I'll be filling in for Kevin while he's away for a couple of days. Normally, you can find me over on Mother Jones's main news blog, writing about politics, immigration, and the occasional juicy conspiracy theory. Before coming to MoJo, I was at The New Republic, where I spent much time covering health care reform (which may creep onto the blog this week as well). Sadly, I have no cats. But I'm looking forward to the back-and-forth with everyone here.

Housekeeping Announcement

| Wed Jun. 23, 2010 12:49 AM EDT

I'll be out of town for the next few days, returning on Monday. Suzy Khimm will be guest blogging in my absence, and who knows — one or two others might pop in too. You never know. Catblogging, of course, will continue on schedule. And by the way: it would be great if you guys could get this whole McChrystal thing cleared up before I get back. And that oil spill thing too. OK? 

KIPP: A Limited Educational Success Story

| Tue Jun. 22, 2010 8:28 PM EDT

Ryan McNeely reports some good news on the education front:

Mathematica Policy Research just released a preliminary report of their large, multi-year study of the effectiveness of KIPP charter schools on increasing educational attainment. Their finding: “For the vast majority of KIPP schools studied, impacts on students’ state assessment scores in mathematics and reading are positive, statistically significant, and educationally substantial.” Further, “estimated impacts are frequently large enough to substantially reduce race- and income-based achievement gaps within three years of entering KIPP.”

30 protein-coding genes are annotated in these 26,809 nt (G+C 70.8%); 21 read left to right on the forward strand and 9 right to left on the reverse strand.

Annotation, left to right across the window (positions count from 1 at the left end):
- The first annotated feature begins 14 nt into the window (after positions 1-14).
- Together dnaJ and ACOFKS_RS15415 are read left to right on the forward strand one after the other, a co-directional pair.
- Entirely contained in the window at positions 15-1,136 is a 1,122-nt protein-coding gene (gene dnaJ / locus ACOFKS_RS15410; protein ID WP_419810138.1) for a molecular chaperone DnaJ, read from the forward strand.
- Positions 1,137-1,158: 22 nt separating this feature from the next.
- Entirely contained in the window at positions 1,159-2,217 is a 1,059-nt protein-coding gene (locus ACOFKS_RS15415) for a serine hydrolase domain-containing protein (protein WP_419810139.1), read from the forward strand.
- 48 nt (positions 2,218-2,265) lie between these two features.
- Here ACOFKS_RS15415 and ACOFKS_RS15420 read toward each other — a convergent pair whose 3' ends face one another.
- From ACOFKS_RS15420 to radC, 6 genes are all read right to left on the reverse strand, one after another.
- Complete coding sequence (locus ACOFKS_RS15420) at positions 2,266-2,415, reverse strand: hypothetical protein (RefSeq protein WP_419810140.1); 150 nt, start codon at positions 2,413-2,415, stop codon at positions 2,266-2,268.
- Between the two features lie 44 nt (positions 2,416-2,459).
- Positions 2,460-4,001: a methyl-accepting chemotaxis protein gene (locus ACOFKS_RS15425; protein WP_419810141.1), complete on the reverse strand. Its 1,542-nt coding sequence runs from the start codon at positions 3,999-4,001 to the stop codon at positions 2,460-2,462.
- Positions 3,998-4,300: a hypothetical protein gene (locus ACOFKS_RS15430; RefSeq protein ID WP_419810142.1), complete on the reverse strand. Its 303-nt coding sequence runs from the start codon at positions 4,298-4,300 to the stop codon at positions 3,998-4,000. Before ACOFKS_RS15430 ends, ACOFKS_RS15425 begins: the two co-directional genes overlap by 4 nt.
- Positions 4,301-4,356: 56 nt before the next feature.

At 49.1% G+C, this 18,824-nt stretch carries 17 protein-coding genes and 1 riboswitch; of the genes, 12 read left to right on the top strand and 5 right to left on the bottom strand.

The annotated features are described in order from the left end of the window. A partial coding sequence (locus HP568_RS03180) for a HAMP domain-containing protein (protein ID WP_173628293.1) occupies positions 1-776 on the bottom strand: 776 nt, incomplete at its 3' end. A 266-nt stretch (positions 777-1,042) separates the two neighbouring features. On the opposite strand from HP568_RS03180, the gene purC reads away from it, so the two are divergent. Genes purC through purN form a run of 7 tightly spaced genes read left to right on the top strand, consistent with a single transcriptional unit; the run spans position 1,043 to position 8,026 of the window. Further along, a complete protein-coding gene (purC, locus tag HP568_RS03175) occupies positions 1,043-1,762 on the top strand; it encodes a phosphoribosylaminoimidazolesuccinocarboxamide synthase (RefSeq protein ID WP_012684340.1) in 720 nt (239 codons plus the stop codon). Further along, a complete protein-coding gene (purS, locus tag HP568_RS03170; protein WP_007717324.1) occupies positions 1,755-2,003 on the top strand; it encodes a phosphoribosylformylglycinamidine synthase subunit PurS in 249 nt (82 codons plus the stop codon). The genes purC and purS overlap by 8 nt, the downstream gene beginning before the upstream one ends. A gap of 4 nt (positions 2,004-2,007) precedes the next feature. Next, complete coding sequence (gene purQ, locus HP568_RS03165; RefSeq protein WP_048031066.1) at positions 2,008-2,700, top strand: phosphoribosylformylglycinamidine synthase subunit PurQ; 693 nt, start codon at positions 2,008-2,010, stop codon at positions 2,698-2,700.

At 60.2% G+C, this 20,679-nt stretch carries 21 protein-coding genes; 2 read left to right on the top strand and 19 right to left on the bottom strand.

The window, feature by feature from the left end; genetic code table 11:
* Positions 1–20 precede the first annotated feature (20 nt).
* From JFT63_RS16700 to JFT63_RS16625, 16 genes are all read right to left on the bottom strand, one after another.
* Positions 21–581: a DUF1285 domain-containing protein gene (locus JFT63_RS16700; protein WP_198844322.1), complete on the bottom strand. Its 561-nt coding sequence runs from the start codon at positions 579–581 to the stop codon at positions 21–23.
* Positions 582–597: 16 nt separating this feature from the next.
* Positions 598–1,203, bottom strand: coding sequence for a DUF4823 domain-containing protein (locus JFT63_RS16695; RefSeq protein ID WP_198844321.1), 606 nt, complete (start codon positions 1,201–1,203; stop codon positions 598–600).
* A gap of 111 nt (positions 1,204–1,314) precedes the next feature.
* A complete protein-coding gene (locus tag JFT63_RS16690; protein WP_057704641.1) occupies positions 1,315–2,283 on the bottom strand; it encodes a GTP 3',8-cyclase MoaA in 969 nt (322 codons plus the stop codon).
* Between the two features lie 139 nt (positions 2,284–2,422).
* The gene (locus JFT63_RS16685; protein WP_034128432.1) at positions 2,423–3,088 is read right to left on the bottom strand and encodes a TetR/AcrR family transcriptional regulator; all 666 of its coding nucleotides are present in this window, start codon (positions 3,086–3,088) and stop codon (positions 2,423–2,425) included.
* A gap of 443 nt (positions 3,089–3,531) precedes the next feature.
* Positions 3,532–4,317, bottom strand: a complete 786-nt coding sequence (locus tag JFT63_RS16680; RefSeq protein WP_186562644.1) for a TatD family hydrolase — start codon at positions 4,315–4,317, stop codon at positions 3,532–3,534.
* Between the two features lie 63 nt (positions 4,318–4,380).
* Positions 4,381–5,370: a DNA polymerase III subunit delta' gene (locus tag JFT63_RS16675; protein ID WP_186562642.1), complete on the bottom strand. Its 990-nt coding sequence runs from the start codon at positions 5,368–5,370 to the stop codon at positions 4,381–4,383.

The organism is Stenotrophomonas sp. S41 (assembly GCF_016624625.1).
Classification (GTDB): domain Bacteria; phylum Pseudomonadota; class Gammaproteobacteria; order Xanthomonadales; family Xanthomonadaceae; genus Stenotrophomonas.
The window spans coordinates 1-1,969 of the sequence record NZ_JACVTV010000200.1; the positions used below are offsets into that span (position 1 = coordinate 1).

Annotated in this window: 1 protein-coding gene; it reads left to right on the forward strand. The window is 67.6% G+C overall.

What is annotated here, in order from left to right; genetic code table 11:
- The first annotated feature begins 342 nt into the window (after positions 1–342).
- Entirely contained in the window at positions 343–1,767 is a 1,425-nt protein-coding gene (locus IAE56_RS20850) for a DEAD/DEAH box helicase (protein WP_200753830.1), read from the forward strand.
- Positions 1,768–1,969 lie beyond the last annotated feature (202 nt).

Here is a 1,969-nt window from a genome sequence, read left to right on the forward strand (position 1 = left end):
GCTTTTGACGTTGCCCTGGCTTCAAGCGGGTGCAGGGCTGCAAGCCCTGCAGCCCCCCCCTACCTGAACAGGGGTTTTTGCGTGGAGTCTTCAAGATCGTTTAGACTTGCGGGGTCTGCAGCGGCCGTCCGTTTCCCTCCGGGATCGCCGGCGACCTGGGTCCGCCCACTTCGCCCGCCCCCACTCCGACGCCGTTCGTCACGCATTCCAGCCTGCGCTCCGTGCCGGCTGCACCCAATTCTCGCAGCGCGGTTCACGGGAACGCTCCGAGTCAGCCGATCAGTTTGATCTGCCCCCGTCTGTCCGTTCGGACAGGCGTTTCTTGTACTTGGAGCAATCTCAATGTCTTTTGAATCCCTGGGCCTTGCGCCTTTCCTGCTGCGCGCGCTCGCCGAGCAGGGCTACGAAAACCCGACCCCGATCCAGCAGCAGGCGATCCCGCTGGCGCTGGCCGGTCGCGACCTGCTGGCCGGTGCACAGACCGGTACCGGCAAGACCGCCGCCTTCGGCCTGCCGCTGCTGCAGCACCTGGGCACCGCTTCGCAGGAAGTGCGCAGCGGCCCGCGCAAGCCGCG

Ryan says that the research design looks solid and the results, though still preliminary, are encouraging. I'd add that it's also encouraging to see these kinds of results in middle schools. Quite often, charter schools show good results in elementary schools but those results end up washing out in later grades. High school is still the acid test, but it's nonetheless good news to see that KIPP is showing steady good results beyond just the primary grades.

But there's always a "but," isn't there? And there are a couple of them here. First, although this study design is solid — it compares kids who got into KIPP schools via lottery with kids who applied but didn't get in — it's still the case that these are kids who applied to KIPP schools. All by itself that means they and their parents are part of the upper fraction who care about education and are willing to put in the work that KIPP demands of families. That's a limited set. Second, there aren't very many KIPP schools, and their structure is a built-in reason for this: KIPP schools demand a lot of their teachers, who work very long hours and are required to be on call at all times. They pay a bit more for this, but only a bit, and this isn't a model that scales well. You can always find a small cadre of dedicated young teachers willing to put up with this, but you're never going to find the hundreds of thousands you'd need to make this work on a large scale.

That's not to say that KIPP is a failure. It's not. It's a success. But it's a limited one, and probably always will be.

The Decline and Fall of Adult Movies

| Tue Jun. 22, 2010 4:04 PM EDT

Ross Douthat on summer popcorn movies:

On the 35th anniversary of the great white blockbuster, John Podhoretz has an essay blaming the unprecedented box-office success of “Jaws” for the rise of the lousy, disposable summer tent-pole movie. In his review of “Toy Story 3,” David Edelstein takes a different tack, arguing that if you want to trace Hollywood’s decline into dreck like “The A-Team” and the umpteen “Shrek” sequels, “the beginning of the end was ‘Star Wars,’ synthetic then as now, clever but never exhilarating, infinitely merchandisable.”